Since November 2009
Since November 2009
Q. What do you do at the library?
A. Like everybody here, I do several different things that at larger libraries would be handled by multiple people. I provide reference help to students, which means that I help them find articles or books or help them cite something in a paper, and I help students with more general questions, like how to put a photo into PowerPoint, use Blackboard, or sign up for classes. I also do about 40-60 presentations a semester for classes. I do copy cataloging and some original cataloging, which is how our books and other items get into databases where people can look them up. Another part of my job is the processing of overdue notices and fines (making me the least popular person in the library). Finally, the technical nature of today’s library means that I also design databases, write small programs that make my work easier, or make videos that stream online. All in all, a pretty varied workday.
Q. Where does your expertise come from?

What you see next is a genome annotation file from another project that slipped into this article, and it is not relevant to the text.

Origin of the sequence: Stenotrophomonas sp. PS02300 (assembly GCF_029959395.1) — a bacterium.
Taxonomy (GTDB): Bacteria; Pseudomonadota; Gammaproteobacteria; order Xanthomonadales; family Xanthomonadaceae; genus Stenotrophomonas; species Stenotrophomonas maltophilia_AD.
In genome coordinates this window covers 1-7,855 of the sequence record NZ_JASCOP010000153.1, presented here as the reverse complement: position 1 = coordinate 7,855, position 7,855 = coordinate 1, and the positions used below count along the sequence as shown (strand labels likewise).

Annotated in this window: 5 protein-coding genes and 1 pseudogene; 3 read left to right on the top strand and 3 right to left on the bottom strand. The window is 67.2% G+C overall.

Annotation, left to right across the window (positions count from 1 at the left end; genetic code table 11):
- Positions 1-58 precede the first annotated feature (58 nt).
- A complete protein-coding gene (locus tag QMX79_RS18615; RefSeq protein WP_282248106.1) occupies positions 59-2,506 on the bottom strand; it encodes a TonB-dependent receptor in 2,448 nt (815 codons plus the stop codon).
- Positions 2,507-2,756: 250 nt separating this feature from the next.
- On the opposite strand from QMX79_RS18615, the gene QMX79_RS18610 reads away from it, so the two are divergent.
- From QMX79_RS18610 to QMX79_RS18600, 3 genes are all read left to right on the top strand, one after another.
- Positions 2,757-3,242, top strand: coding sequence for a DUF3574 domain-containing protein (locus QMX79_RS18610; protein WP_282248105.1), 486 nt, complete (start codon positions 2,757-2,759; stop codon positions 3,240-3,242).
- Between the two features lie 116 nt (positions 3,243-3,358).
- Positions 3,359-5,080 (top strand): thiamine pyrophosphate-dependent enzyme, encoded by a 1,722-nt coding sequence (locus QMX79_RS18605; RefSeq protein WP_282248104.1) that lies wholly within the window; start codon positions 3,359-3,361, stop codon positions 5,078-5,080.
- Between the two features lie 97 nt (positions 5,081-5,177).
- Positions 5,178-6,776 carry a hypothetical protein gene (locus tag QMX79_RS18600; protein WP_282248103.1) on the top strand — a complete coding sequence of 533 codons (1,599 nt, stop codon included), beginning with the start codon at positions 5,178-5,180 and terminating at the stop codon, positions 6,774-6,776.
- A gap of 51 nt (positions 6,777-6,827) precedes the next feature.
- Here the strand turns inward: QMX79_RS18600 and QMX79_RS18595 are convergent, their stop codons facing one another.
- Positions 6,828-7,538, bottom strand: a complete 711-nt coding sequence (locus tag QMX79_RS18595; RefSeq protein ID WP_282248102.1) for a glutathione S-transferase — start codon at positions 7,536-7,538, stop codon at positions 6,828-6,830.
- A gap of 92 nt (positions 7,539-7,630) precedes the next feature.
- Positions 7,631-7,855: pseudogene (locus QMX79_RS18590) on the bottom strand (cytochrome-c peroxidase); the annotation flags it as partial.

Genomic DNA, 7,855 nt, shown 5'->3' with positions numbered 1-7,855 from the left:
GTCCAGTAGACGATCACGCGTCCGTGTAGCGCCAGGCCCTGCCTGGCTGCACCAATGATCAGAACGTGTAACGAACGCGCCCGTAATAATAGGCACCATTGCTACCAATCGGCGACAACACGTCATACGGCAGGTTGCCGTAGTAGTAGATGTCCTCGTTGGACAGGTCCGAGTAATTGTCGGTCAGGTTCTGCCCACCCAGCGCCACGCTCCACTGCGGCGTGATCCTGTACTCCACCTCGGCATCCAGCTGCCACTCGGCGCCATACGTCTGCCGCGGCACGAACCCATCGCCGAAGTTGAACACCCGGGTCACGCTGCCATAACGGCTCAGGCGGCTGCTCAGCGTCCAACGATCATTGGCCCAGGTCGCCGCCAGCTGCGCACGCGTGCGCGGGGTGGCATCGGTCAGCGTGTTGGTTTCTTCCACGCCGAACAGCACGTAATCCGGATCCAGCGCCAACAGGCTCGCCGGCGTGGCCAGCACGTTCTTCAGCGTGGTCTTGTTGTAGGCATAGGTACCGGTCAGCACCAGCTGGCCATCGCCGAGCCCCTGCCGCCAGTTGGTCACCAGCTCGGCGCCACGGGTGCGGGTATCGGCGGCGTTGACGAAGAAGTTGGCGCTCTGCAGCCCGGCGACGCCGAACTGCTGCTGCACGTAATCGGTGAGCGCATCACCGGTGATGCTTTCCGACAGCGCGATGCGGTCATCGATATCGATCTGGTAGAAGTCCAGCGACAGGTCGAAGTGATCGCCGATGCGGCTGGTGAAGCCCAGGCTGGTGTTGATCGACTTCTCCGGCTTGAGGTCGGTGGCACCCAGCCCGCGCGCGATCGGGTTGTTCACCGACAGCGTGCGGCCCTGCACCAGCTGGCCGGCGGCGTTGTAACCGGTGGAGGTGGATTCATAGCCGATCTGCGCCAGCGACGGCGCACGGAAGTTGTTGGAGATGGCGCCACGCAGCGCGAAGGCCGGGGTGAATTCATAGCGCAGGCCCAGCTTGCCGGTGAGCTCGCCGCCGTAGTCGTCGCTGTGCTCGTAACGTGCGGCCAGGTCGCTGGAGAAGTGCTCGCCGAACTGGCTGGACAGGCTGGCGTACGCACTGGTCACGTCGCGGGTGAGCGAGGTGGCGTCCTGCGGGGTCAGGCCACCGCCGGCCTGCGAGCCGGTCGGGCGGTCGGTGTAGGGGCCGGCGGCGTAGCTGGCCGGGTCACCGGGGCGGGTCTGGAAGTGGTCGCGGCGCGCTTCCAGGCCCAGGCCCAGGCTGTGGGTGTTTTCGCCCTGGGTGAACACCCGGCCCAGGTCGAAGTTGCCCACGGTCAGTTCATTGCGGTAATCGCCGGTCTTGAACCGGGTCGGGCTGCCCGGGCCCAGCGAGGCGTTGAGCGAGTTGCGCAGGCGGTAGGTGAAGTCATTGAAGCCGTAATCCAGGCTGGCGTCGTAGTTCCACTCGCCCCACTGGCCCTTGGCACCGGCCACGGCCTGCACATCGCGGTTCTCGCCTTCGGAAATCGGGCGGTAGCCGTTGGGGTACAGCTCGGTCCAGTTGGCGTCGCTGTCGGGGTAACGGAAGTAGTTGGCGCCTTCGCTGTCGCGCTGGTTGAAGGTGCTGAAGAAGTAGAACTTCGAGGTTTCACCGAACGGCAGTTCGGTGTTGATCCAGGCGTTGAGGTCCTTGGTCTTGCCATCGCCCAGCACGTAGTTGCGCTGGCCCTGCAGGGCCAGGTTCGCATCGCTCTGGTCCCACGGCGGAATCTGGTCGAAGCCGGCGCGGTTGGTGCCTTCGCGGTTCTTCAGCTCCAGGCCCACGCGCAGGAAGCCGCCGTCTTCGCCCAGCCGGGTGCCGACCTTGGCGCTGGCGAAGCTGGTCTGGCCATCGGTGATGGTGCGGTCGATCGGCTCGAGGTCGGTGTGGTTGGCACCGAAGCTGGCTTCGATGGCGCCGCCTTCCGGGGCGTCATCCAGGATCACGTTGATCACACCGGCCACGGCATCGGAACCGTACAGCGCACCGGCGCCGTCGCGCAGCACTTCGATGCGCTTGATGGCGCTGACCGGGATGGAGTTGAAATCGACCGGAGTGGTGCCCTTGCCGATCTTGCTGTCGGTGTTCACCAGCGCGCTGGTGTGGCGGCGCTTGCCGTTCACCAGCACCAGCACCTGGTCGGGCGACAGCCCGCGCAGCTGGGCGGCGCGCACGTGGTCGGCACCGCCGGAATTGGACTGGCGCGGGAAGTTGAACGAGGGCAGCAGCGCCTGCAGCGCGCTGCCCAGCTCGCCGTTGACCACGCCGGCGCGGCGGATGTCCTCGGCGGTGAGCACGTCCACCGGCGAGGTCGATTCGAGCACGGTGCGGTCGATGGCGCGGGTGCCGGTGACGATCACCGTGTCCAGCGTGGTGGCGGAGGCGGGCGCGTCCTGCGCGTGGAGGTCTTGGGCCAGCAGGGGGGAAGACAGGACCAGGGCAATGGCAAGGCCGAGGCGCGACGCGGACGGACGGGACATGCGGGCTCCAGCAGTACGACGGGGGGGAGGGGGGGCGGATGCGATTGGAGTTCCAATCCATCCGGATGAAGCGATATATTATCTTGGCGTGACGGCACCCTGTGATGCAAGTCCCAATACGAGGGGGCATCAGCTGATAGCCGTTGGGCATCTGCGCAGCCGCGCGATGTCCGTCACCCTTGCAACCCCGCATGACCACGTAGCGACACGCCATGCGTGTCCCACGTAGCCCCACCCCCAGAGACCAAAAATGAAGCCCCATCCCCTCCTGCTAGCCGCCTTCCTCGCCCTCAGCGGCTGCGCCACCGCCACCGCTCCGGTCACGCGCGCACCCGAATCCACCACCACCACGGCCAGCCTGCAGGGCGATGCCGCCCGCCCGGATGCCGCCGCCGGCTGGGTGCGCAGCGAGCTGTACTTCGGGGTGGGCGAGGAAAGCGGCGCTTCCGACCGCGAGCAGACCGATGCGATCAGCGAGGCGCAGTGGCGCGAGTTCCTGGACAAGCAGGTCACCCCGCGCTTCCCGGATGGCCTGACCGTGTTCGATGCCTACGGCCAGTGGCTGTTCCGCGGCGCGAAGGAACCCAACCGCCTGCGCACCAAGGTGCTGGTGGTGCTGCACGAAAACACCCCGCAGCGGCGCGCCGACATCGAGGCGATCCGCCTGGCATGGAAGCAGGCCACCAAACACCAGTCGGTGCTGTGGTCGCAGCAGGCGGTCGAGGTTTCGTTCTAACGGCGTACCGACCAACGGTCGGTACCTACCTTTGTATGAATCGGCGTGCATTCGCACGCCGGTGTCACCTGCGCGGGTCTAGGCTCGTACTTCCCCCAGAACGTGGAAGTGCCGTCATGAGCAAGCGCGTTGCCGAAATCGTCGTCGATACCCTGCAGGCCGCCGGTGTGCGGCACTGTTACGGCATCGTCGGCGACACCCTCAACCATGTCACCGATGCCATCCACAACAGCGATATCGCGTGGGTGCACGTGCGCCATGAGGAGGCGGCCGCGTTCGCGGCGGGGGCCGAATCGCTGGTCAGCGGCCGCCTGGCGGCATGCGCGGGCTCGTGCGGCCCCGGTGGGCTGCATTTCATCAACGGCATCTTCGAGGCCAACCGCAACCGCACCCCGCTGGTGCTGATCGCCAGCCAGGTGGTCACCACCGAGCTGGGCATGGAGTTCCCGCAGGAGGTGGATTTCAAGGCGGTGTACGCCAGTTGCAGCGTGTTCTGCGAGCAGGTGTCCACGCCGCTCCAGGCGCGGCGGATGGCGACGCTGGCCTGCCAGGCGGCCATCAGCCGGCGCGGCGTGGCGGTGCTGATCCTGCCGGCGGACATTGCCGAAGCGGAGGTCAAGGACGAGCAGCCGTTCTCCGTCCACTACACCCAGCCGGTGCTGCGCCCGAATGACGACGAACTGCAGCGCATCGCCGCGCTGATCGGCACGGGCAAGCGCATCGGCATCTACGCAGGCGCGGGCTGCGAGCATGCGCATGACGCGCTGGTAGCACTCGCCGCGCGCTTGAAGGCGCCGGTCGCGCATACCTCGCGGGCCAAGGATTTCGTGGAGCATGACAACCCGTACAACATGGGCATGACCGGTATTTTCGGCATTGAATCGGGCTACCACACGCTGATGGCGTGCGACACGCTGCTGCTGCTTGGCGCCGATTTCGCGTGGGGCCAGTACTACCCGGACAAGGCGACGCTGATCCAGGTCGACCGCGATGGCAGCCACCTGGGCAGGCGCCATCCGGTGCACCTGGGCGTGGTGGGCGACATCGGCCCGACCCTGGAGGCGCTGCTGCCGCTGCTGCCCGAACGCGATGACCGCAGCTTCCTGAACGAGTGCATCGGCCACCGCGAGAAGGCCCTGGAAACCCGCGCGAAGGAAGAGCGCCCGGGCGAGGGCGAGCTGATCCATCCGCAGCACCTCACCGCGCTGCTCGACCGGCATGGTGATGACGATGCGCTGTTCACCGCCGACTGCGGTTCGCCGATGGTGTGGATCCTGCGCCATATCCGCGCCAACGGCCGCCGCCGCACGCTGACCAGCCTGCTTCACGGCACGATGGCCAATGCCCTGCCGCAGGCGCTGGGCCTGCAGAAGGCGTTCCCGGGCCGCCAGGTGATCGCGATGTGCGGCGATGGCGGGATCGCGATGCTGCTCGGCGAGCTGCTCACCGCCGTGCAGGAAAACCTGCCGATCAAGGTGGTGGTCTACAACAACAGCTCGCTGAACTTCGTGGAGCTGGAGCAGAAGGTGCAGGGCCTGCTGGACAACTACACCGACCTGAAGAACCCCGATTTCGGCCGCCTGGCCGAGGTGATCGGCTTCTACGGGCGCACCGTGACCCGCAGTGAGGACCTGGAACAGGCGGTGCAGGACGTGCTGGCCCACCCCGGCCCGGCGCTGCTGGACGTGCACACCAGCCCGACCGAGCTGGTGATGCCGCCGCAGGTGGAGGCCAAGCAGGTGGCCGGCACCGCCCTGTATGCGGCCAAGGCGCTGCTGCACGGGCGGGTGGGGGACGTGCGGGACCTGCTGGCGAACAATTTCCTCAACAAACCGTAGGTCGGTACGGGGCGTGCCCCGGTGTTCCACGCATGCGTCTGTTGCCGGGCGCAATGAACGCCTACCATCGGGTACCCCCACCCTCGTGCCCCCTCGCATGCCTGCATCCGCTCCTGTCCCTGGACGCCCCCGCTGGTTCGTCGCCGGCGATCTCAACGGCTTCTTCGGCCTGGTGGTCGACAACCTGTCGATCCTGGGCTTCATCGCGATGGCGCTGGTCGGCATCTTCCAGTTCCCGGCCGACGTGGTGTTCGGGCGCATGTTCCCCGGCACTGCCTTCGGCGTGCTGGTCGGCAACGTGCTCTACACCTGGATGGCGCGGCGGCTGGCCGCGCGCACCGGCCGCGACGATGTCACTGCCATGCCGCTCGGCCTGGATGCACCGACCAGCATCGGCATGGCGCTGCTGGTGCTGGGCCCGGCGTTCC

A. I worked at the University of Maine and the University of Pittsburgh for a few years before coming here. I received my Master’s in Library Science from the University of Pittsburgh.
Q. What is unique about you that could be of service to the Ivy Tech community?
A. It isn’t unique exactly since others also do this, but part of my job is to know what resources the Library has and to connect our patrons with them. I am always interested in hearing from faculty about what courses they are teaching and seeing if we have something that can help make their class better.
Q. What’s your favorite thing to do outside the library?
A. I got into computers and electronics just in the last couple years, so I like messing around with that. A couple weeks ago I fixed a radio and next weekend I am going to try to set up a database/web server on an old computer I have. I’ve always been into sports, more playing them than watching. I also like watching birds. Also, reading (obviously).
Q. What’s on Ben’s book shelves?
A. I have been on a streak lately, so I would actually just recommend the last three books I read. The Puritan Way of Death is a very interesting history of early American attitudes and experiences of death. Winter by Adam Gopnik is a collection of five essays on the matter, and is great to read while watching it snow outside. Finally, The Master Switch by Tim Wu is a well-written book about information companies, and fills in a lot of history I didn’t know about things like cable and FM radio.
Ben wants to share the following website with you today: http://www.goodshowsir.co.uk/